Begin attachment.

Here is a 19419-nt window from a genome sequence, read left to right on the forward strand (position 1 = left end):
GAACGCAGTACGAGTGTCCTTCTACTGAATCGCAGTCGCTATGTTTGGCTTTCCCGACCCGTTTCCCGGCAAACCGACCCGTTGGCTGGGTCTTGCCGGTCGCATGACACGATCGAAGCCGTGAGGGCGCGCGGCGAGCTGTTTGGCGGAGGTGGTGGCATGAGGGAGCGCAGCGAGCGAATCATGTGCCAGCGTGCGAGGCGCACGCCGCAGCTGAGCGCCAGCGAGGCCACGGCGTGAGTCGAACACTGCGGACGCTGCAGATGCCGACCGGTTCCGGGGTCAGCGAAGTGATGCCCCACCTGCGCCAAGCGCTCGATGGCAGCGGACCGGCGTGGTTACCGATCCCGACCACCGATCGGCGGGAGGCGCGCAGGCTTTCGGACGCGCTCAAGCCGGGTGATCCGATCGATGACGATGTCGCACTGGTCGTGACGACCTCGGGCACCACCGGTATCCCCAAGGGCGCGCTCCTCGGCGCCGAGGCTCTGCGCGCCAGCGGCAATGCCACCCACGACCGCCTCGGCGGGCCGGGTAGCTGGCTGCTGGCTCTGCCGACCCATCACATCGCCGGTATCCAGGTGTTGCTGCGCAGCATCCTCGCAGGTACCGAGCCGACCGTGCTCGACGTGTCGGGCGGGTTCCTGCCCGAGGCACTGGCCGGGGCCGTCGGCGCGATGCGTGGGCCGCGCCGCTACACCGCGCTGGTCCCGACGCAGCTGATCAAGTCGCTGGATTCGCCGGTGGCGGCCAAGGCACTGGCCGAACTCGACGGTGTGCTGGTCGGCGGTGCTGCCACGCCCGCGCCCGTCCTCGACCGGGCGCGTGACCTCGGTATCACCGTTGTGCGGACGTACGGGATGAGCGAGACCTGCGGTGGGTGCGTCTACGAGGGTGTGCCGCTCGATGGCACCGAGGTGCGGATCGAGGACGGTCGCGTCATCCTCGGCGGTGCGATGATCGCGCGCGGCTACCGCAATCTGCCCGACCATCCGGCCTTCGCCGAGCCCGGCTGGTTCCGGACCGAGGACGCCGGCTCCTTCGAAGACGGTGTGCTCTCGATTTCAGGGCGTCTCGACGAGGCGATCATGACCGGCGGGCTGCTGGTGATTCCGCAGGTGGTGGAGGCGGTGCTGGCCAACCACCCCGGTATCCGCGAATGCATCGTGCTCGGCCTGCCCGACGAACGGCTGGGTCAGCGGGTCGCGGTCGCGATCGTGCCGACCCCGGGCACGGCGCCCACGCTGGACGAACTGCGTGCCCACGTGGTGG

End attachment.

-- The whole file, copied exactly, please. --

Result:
Here is a 19419-nt window from a genome sequence, read left to right on the forward strand (position 1 = left end):
GAACGCAGTACGAGTGTCCTTCTACTGAATCGCAGTCGCTATGTTTGGCTTTCCCGACCCGTTTCCCGGCAAACCGACCCGTTGGCTGGGTCTTGCCGGTCGCATGACACGATCGAAGCCGTGAGGGCGCGCGGCGAGCTGTTTGGCGGAGGTGGTGGCATGAGGGAGCGCAGCGAGCGAATCATGTGCCAGCGTGCGAGGCGCACGCCGCAGCTGAGCGCCAGCGAGGCCACGGCGTGAGTCGAACACTGCGGACGCTGCAGATGCCGACCGGTTCCGGGGTCAGCGAAGTGATGCCCCACCTGCGCCAAGCGCTCGATGGCAGCGGACCGGCGTGGTTACCGATCCCGACCACCGATCGGCGGGAGGCGCGCAGGCTTTCGGACGCGCTCAAGCCGGGTGATCCGATCGATGACGATGTCGCACTGGTCGTGACGACCTCGGGCACCACCGGTATCCCCAAGGGCGCGCTCCTCGGCGCCGAGGCTCTGCGCGCCAGCGGCAATGCCACCCACGACCGCCTCGGCGGGCCGGGTAGCTGGCTGCTGGCTCTGCCGACCCATCACATCGCCGGTATCCAGGTGTTGCTGCGCAGCATCCTCGCAGGTACCGAGCCGACCGTGCTCGACGTGTCGGGCGGGTTCCTGCCCGAGGCACTGGCCGGGGCCGTCGGCGCGATGCGTGGGCCGCGCCGCTACACCGCGCTGGTCCCGACGCAGCTGATCAAGTCGCTGGATTCGCCGGTGGCGGCCAAGGCACTGGCCGAACTCGACGGTGTGCTGGTCGGCGGTGCTGCCACGCCCGCGCCCGTCCTCGACCGGGCGCGTGACCTCGGTATCACCGTTGTGCGGACGTACGGGATGAGCGAGACCTGCGGTGGGTGCGTCTACGAGGGTGTGCCGCTCGATGGCACCGAGGTGCGGATCGAGGACGGTCGCGTCATCCTCGGCGGTGCGATGATCGCGCGCGGCTACCGCAATCTGCCCGACCATCCGGCCTTCGCCGAGCCCGGCTGGTTCCGGACCGAGGACGCCGGCTCCTTCGAAGACGGTGTGCTCTCGATTTCAGGGCGTCTCGACGAGGCGATCATGACCGGCGGGCTGCTGGTGATTCCGCAGGTGGTGGAGGCGGTGCTGGCCAACCACCCCGGTATCCGCGAATGCATCGTGCTCGGCCTGCCCGACGAACGGCTGGGTCAGCGGGTCGCGGTCGCGATCGTGCCGACCCCGGGCACGGCGCCCACGCTGGACGAACTGCGTGCCCACGTGGTGG